Observation of Landscape Changes in Coal Mining Areas using Satellite Image

Observation of Landscape Changes in Coal Mining Areas using Satellite Image

Coal mining can significantly impact the landscape and surrounding environment, including changes in land use, vegetation cover, and water resources. Understanding these changes and monitoring them over time is crucial for effective environmental management and planning. Recent advances in satellite imagery technology have made it possible to observe landscape changes in coal mining areas at a high resolution and over large spatial scales. This has opened up new opportunities for research and monitoring of these areas, and has the potential to inform decision-making around sustainable resource use and conservation efforts.


The surface and landscape of the coal mine area release a lot of effluents, acid mine discharge, tailing ponds, impact on groundwater, and effects on mine bench slope. To understand the current stage and proposed coal mine deposits need Remote sensing-based satellite imagery to observe the changes in the surface using Landsat satellite imagery and Airborne satellite imagery for the years 1989, 2000, and 2006. The area of interest is the southwestern part of Indiana state of the USA. Key activities of this exercise are –

  1. Land use and land cover mapping of the study area using Landsat imagery 
  2. Landscape pattern and changes in the coal mining areas.

Key Activities

The crucial exercises comprise is to collect GPS coordinates from the field to register the image perfectly. The first-order polynomial and neighbour sampling methods were used to maintain perfect RMSE value using ERDAS software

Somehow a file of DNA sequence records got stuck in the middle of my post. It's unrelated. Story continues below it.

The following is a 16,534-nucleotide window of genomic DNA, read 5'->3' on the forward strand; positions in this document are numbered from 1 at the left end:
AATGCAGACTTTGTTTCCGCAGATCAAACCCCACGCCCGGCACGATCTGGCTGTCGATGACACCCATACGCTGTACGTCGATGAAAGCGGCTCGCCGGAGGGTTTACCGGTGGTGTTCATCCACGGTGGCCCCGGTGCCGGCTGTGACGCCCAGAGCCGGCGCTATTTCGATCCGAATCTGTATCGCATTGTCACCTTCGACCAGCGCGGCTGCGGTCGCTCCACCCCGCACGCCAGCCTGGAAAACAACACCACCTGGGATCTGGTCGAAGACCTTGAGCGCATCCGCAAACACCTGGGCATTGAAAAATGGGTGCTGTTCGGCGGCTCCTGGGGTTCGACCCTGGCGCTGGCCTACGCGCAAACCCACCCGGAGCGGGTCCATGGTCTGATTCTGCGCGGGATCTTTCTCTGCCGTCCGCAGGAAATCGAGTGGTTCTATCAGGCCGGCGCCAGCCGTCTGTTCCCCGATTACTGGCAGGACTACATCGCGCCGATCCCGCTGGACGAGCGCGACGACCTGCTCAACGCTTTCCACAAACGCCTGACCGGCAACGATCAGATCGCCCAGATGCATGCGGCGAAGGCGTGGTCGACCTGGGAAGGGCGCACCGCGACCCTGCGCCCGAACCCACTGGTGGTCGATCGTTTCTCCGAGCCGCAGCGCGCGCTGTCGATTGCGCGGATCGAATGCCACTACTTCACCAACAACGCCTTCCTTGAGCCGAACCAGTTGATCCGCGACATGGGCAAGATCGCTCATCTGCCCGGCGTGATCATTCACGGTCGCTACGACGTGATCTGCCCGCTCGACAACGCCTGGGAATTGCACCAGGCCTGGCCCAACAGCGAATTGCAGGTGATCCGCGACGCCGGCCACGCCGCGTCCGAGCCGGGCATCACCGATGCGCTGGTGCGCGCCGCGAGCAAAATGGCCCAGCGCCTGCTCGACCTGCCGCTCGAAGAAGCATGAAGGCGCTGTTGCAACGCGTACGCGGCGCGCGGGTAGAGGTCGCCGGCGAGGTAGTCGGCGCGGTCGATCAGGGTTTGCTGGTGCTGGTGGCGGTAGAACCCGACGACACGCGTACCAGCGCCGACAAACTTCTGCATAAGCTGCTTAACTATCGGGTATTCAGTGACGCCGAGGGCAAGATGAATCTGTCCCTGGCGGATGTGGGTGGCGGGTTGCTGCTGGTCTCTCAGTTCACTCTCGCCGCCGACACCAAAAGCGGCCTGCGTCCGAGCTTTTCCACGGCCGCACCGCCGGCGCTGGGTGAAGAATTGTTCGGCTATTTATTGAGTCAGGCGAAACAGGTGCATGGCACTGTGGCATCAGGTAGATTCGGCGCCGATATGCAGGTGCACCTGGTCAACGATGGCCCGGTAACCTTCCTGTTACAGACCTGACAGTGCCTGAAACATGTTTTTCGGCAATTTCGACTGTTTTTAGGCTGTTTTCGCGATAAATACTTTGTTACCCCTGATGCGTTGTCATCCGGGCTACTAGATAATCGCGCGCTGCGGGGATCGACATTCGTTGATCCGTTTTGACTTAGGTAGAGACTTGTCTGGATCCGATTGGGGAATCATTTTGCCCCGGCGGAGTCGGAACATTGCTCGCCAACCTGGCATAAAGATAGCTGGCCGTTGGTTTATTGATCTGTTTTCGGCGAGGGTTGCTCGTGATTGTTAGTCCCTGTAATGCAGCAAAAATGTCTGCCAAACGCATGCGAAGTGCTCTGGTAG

Image classification and accuracy

Supervised and unsupervised classification is used to classify different themes like agricultural lands, vegetal cover, forest cover, and a few minor settlements nearby the coal mining areas. There were 30 spectral classes were used by geolinking them with high-resolution ortho-image to delineate the classes. 

Spatial analysis

The number of Patch (NP), Largest Patch Index (LPI), Total Edge (TE), Clunipiness Index (CLUMPY), and Patch Cohesion Index (COHESION) were calculated for the spatial pattern analysis


The accuracy has reached more than 90 percent in the case of forest and agricultural lands.

coal mine area-coal mining areas
Error matrices of the 1989,2000 and 2006 land use cover maps derived from Landsat TM images.
Source: https://www.tandfonline.com/doi/epdf/10.1080/10824000809480637?needAccess=true&role=button

Land scale metrics by land use cover

In this study, all CLUMPY values are positive, ranging from 0.36 for WW (WaterWetlands) in 1989 to 0.59 for MD (MinesDeveloped) in 2006. Patch types of the FU (Forest upland), AG (Agriculture: green), and AF (Agriculture: fallow) were more aggregated in 1989 than the WW and MD.

coal mining areas
False color composite (RGB432) of Landsat TM images of the Fannersburg site (above) and their land use/cover maps (below) in 1989,2000 and 2006, respectively.
Source: https://www.tandfonline.com/doi/epdf/10.1080/10824000809480637?needAccess=true&role=button


Land use and land cover changes have been discussed and presented in terms of matric using the imageries for the years 1989, 2000, and 2006. The more crucial observation the changes in landscape patterns on surface coal mining using the FRAGSTATS program. This is useful for how coal mining areas are affecting vegetation and decreasing the desired level of the environment in work and buffer areas. On the other hand, this analysis is highly useful to perform a meaningful coal mining area by protecting the surface and groundwater with a sense of protecting the environment.

Source: Tandfonline

Also Read –

Advances & Applications of Geospatial Technologies in Earth Sciences

Categories: Remote Sensing

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